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Absolute beginners - how many private lessons will we want / need?

(8 Posts)
SheKnewSheWasRight Mon 24-Feb-14 10:05:17

We're currently booked in for 2.5 hours of private lessons for each morning that DD is going to be in ski school i.e. for 5 mornings. Does this sound about right?

Should we expect to be able to potter about gently on the slopes in the afternoon as complete (and rather nervous) beginners, or is this best left until we're a bit more experienced?

Thanks for any advice smile

Lasvegas Mon 24-Feb-14 13:51:14

My DD started at age 6 yrs, a week after 6 yr old birthday.

ended up with private lessons as we were out of season. so when she was aged 6 she did 2.5 whole days and a year later another 2.5 days of privates. at age 8 she did group lessons in morning and after lunch skied with us on blues.

been so long since i learnt but I think I did morning group lessons then skied with my friends after lunch. Friends all knew the pistes and to me that makes a big difference.

I am not an amazing skier, but in my view an adult beginner trying to ski with a child who is also a beginner does not bode well. You have to factor in the lifts aswell as the skiing. Magic carpets get boring very quickly.

rookiemater Mon 24-Feb-14 15:58:24

We're just back and DH was more or less a beginner and DS in ski school for 2 hrs each morning. DS and DH just couldn't be together at all on their own as DH just learning so not confident or able to manage DS once they were on anything other than the nursery slopes. To be honest I found it quite stressful skiing with DS as well for the first couple of days as I was just getting my confidence back and DS just bombed down the slopes and had a tendency to talk to me when I was trying to turn.

What I'd do is for the first couple of days just do nursery slopes in the afternoon, that's probably as much as you would want to handle with a young child with you.

Then once everyone is a little more confident, I'd split up so that one person stayed with your DD in the afternoon - on the nursery slopes or very easy green runs, whilst the other person got to practice on their own.

Your DD may not want to do loads in the afternoon, so that's why it makes sense to split up as well, that way one person gets a chance each day to get a little more skiing in.

Enb76 Mon 24-Feb-14 16:15:03

As beginners, you'll be shown what you can do by the instructor and they'll get you onto the slopes fairly quickly. You'll do the same slope over and over again which will give you confidence in getting on and off that chair lift and at the very beginning it'll be the nursery slopes for all of you. You can probably all ski together towards the end of the week on blues.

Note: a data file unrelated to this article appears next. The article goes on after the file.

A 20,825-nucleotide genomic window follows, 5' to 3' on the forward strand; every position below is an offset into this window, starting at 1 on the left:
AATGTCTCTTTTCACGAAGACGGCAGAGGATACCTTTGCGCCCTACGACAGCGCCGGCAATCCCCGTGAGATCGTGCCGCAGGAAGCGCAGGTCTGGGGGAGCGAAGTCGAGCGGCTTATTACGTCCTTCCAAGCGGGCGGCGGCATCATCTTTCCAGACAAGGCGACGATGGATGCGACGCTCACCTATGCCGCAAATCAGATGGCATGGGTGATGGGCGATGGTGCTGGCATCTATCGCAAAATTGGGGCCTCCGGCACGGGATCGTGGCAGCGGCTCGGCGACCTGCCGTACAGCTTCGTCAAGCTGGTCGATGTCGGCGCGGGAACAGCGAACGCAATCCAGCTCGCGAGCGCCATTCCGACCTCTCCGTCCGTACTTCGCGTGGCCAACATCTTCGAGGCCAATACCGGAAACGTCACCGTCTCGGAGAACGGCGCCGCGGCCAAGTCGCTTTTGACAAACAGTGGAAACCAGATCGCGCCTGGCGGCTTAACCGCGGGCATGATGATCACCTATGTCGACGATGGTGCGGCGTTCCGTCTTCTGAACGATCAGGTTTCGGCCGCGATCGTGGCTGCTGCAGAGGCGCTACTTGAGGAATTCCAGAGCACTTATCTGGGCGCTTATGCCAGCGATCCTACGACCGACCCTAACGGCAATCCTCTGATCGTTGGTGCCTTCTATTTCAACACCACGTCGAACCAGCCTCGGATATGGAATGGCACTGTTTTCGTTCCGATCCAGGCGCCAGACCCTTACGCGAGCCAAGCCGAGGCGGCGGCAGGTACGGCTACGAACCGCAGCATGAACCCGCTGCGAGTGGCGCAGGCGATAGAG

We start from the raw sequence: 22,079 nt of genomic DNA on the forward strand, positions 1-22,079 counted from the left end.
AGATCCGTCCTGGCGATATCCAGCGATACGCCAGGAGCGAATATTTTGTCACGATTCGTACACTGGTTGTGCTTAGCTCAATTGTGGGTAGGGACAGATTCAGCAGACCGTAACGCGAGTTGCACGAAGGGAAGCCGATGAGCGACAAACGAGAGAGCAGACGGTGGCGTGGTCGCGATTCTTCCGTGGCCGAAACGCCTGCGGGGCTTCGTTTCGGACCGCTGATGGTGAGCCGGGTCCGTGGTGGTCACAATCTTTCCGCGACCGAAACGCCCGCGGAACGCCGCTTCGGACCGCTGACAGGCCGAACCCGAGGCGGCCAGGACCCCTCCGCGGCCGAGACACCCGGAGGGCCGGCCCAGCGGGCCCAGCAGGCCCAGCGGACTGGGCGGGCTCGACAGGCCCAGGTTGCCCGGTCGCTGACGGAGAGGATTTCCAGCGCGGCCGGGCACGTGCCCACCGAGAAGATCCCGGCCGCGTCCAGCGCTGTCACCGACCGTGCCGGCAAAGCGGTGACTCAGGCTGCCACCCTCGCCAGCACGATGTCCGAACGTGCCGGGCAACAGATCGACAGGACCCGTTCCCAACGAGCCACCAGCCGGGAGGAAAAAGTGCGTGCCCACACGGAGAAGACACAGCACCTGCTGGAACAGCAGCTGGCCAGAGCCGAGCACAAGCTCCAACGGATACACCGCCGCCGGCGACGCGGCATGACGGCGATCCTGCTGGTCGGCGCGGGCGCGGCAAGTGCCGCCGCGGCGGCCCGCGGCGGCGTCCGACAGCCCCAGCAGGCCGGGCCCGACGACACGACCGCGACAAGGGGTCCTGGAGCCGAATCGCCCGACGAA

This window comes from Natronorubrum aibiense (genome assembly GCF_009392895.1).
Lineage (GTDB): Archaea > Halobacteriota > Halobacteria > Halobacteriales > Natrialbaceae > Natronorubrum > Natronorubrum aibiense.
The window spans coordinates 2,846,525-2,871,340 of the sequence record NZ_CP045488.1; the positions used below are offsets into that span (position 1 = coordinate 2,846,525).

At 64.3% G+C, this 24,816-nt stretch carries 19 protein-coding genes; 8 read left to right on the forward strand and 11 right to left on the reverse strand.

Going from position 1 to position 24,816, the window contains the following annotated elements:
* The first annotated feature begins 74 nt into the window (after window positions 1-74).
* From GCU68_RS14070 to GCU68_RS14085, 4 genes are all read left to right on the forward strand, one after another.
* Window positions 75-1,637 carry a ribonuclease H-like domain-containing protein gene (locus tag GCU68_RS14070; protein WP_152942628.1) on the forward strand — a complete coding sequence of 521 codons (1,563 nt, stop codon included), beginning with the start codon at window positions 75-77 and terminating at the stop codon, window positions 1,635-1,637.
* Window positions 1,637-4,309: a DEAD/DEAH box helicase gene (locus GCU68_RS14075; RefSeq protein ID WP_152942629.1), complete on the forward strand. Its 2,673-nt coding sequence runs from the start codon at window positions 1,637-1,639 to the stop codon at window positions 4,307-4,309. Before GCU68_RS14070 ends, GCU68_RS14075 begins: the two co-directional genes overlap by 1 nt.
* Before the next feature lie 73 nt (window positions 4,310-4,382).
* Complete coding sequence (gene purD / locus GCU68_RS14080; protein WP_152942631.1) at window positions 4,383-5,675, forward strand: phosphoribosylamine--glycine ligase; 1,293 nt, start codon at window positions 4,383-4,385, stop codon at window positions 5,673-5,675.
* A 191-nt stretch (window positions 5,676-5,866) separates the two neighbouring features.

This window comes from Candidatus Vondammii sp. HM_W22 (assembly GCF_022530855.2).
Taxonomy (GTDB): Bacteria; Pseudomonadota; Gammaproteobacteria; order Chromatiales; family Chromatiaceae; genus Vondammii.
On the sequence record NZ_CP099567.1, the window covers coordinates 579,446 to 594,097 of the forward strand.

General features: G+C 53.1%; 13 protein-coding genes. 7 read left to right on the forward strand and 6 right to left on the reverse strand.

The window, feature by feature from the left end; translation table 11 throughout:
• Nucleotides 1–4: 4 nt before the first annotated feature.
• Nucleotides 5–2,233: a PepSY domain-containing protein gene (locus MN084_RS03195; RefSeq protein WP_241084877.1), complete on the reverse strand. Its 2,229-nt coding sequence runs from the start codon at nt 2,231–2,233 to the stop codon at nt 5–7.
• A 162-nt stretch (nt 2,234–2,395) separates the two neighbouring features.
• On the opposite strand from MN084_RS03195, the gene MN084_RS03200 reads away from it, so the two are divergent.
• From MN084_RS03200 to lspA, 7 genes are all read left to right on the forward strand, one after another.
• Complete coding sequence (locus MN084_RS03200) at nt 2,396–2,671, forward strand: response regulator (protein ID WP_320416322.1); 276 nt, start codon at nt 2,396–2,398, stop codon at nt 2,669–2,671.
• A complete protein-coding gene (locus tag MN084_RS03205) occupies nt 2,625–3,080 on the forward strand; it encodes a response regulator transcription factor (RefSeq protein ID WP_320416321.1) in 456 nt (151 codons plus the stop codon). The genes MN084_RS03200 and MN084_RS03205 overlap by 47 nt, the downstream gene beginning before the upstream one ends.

You don't say how old your child is but they have less fear than adults so are quicker as beginners than you will be. If you are unable to ski well then I would hesitate about skiing with a younger (between 5-8 year old) child on any new slopes as you won't have the confidence to get them out of trouble and they will be unable to get you out of trouble.

That all said - I'm a reasonable skier and have just taken my child on its first skiing holiday at 5. We had a blast. Enjoy yourselves.

SheKnewSheWasRight Mon 24-Feb-14 16:18:46

Thank you all for your posts; in fact DD will be in ski-school from 9 until 4pm, so it's just me and DH who would be pottering about in the afternoons

rookiemater Mon 24-Feb-14 16:35:10

That's brill then if your DD is in ski school all day, you'll have loads of time to potter and practice envy. Sadly I knew DS would absolutely kick off if I put him in all day so we had to compromise with morning sessions.

Lasvegas Tue 25-Feb-14 08:19:56

My retrospective in ski school for little kids....

When my dd was 6 and 7 she did all day ski school with lots of bribery. I work full time so it seemed weird taking time off and going on a holiday and not spending time with her. But it was right thing to do in retrospect as now we can all ski as a family.

I think teaching how to ski is a skill and the teachers she had when little were amazing. I would not have Been able to ski backwards and help her like her teachers did. I don't have the skill or strength.

bideyinn Wed 26-Feb-14 14:45:10

You will be easily able to practise together in the afternoon after your lesson, especially after the first day or so. As beginners though, you will be tired, a bit sore and you will learning everything i.e. equipment, tows, lifts, getting up after falling etc so you will be tired and maybe even a bit fed up at times. You can be leisurely in the afternoons and enjoy just being in the mountains with a coffee etc as well as learning to ski.

Your child will probably learn quicker than you. DS1 and I learned at the same time and is an utterly brilliant skier now whereas I am merely competent (which I'm incredibly proud of, but it was a hard slog).

Hope you have a lovely time. IMO skiing is a life skill and very beneficial (in a wide variety of ways) for both individuals and families.

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